Vi Hart

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Vi Hart
Vi Hart.jpg
Hart while attending Stony Brook University, sitting on top of a finished project
Victoria Hart

1988 (age 30–31)[1][2]
OccupationYoutube Personality, Educator, Inventor
Known forMathematical/musical YouTube videos

Victoria Hart (born 1988), commonly known as Vi Hart (/ˈv hɑːrt, ˈv hɑːrt/),[3] is a self-described "recreational mathemusician" who is well known for creating mathematical videos on YouTube.[4][5][6] Hart founded the virtual reality research group eleVR and has co-authored several research papers on computational geometry and the mathematics of paper folding.[7][8]

Together with another YouTube mathematics popularizer, Matt Parker, Hart won the 2018 Communications Award of the Joint Policy Board for Mathematics for "entertaining, thought-provoking mathematics and music videos on YouTube that explain mathematical concepts through doodles".[9]


Hart is the child of mathematical sculptor George W. Hart, and received a degree in music at Stony Brook University.[4] Hart identifies as "gender agnostic".[10][11][12]

Hart's career as a mathematics popularizer began in 2010 with a video series about "doodling in math class". After these recreational mathematics videos — which introduced topics like fractal dimension — grew popular, Hart was featured in The New York Times and on National Public Radio,[4][13] eventually gaining the support of the Khan Academy and making videos for the educational site as their "Resident Mathemusician".[14][15] Many of Hart's videos combined mathematics and music, such as "Twelve tones", which was called "deliriously and delightfully profound" by Salon.[16]

Together with Henry Segerman, Hart wrote "The Quaternion Group as a Symmetry Group", which was included in the anthology The Best Writing on Mathematics 2015.[17]

In 2014, Hart founded a research group called eleVR, with Emily Eifler and Andrea Hawksley, to research virtual reality (VR). They created VR videos, and had also collaborated on educational computer games.[18][19][20][3][21] They created the game Hypernom, where the player has to eat part of 4 dimensional polytopes which are stereographically projected into 3D and viewed using a virtual reality headset.[22][23] In June, the group released an open source web video player that worked with the Oculus Rift.[24] In the same year Hart created the playable blog post Parable of the Polygons with Nicky Case. The game was based on economist Thomas Schelling's Dynamic Models of Segregation.[19][25] In May 2016, eleVR joined Y Combinator Research (YCR) as part of the Human Advancement Research Community (HARC) project.[26] Hart was listed as a Principal Investigator.[27]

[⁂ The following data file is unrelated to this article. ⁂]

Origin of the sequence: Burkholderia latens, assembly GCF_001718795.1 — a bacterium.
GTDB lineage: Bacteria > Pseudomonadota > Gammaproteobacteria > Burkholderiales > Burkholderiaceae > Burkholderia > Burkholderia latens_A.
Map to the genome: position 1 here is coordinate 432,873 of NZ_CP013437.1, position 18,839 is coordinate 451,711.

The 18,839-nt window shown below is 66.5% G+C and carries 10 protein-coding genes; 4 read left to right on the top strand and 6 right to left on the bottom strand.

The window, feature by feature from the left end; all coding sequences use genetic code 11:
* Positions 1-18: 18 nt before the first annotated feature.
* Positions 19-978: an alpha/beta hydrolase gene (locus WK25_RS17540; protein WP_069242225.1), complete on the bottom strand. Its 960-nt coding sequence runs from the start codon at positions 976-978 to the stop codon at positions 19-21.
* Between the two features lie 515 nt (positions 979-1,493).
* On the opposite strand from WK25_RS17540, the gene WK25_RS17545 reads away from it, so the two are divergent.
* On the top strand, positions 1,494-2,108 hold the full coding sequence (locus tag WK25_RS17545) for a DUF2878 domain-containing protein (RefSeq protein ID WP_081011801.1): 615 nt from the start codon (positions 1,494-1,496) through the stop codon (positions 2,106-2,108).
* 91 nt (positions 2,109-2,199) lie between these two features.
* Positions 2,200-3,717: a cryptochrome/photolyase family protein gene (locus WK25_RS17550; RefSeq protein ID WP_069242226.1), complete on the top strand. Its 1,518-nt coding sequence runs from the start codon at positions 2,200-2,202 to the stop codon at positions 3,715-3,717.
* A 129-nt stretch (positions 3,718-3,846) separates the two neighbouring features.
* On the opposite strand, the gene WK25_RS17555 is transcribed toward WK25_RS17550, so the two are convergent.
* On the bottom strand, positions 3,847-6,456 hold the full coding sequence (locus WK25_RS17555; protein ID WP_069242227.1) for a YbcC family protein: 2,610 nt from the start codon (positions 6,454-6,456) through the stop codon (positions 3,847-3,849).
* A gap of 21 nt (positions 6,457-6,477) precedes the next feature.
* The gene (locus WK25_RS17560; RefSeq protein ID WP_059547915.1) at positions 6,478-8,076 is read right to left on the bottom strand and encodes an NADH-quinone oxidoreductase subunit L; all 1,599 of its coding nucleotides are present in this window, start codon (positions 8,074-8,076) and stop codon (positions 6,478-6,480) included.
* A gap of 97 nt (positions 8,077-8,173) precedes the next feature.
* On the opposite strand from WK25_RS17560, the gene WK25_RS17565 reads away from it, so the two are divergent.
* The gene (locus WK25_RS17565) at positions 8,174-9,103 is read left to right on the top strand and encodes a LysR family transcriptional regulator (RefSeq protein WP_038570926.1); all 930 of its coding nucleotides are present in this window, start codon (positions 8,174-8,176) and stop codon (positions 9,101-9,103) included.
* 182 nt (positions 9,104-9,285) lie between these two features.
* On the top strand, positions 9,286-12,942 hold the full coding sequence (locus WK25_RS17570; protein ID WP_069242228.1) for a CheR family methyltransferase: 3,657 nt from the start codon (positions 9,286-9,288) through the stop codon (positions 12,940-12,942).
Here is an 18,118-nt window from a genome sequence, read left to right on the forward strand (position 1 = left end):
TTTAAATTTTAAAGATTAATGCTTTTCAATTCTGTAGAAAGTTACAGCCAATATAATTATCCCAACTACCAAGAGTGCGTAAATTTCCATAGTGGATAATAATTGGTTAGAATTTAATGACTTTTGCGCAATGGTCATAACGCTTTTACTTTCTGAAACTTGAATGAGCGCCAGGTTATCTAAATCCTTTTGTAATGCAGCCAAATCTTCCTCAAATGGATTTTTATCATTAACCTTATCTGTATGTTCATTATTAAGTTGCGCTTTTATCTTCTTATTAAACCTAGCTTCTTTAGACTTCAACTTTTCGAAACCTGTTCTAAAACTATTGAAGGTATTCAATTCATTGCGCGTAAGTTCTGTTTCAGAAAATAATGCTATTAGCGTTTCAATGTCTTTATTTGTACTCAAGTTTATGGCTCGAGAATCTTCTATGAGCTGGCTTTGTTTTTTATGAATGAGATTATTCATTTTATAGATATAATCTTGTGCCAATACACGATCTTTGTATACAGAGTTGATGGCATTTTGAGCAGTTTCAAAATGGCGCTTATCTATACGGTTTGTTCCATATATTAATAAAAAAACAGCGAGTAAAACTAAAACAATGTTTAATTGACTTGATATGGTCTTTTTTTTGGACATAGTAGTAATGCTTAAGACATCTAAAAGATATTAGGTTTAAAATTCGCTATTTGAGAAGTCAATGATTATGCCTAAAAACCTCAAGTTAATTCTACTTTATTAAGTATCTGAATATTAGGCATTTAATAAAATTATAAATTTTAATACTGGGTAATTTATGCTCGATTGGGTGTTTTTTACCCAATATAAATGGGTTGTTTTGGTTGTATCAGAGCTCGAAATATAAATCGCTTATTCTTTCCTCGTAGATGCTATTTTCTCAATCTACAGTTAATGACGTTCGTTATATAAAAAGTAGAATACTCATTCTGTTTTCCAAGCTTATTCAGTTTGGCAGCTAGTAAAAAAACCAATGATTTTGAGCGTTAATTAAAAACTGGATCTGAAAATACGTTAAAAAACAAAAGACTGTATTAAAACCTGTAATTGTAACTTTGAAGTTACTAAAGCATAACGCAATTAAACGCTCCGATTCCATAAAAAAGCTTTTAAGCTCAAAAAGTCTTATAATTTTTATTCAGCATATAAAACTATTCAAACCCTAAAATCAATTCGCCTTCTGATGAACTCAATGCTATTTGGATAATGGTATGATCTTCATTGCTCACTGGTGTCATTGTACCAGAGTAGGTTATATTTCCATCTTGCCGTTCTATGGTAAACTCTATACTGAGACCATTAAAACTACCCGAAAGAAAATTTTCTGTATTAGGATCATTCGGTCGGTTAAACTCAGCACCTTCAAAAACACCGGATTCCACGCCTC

See also[edit]


  1. ^ "Khan Academy's mathemusician Vi Hart brings dull lessons to life". Wired. Retrieved January 27, 2016.
  2. ^ "Mathematical artist: Why hyperbolic space is awesome". New Scientist. Retrieved January 27, 2016.
  3. ^ a b "FAQ". Vi Retrieved December 12, 2014.
  4. ^ a b c Chang, Kenneth (January 17, 2011), "Bending and Stretching Classroom Lessons to Make Math Inspire", The New York Times.
  5. ^ Bell, Melissa (December 17, 2010), "Making math magic: Vi Hart doodles her lessons", The Washington Post.
  6. ^ Krulwich, Robert (December 16, 2010), I Hate Math! (Not After This, You Won't), NPR
  7. ^ Vi Hart at DBLP Bibliography Server Edit this at Wikidata. Retrieved March 29, 2014.
  8. ^ "Reshaping the Universe: VR Landscapes Explore Mind-Bending Geometry".
  9. ^ "Vi Hart and Matt Parker to Receive 2018 JPBM Communications Awards", News, Events and Announcements, American Mathematical Society, December 8, 2017
  10. ^ Hart, Vi [@vihartvihart] (April 30, 2014). "Fun fact: I consider myself gender agnostic. "Person," not "Woman," please. I respect your religion, but don't like having it pushed on me" (Tweet) – via Twitter.
  11. ^ "What It Means To Call Ourselves Non-Binary: An Autostraddle Roundtable". Autostraddle. 2017-12-28. Retrieved 2018-01-07.
  12. ^ "About Vi Hart". Shorty Awards. 2016.
  13. ^ "I Hate Math! (Not After This, You Won't)". Retrieved 2016-11-12.
  14. ^ Khan Academy (2012-01-03), Announcement, retrieved 2018-01-07
  15. ^ Gans, Joshua (2012-01-24). "Learning on Speed". Harvard Business Review. Retrieved 2018-01-08.
  16. ^ Leonard, Andrew (2013-06-28). "The mad genius of Vi Hart". Salon. Retrieved 2018-01-08.
  17. ^ Hart, Vi; Segerman, Henry (2016-01-12). "The Quaternion Group as a Symmetry Group". In Pitici, Mircea. The Best Writing on Mathematics 2015. Princeton University Press. pp. 141–153. arXiv:1404.6596. Bibcode:2014arXiv1404.6596H. ISBN 9781400873371.
  18. ^ "About Us". eleVR. Retrieved December 12, 2014.
  19. ^ a b Case, Nicky; Hart, Vi. "Parable of the Polygons". Retrieved December 12, 2014.
  20. ^ Bhatia, Aatish (December 8, 2014). "Empirical Zeal How Small Biases Lead to a Divided World: An Interactive Exploration of Racial Segregation". Wired.
  21. ^ "Introducing eleVR – Vi Hart".
  22. ^ Lawson-Perfect, Christian (July 31, 2015). "Hypernom". The Aperiodical. Retrieved 5 April 2016.
  23. ^ Hart, Vi; Hawksley, Andrea; Segerman, Henry; Bosch, Marc ten (2015-07-21). "Hypernom: Mapping VR Headset Orientation to S^3". Proceedings of Bridges 2015: Mathematics, Music, Art, Architecture, Culture. pp. 387–390. arXiv:1507.05707. Bibcode:2015arXiv150705707H.
  24. ^ "eleVR: the first web video player for virtual reality".
  25. ^ Farokhmanesh, Megan (December 11, 2014). "A visual guide to bias, as explained by adorable shapes". Polygon.
  26. ^ "eleVR leaving YCR – elevr".
  27. ^ Altman, Sam (May 11, 2016). "HARC". Y Combinator Blog. Retrieved 20 June 2016.

External links[edit]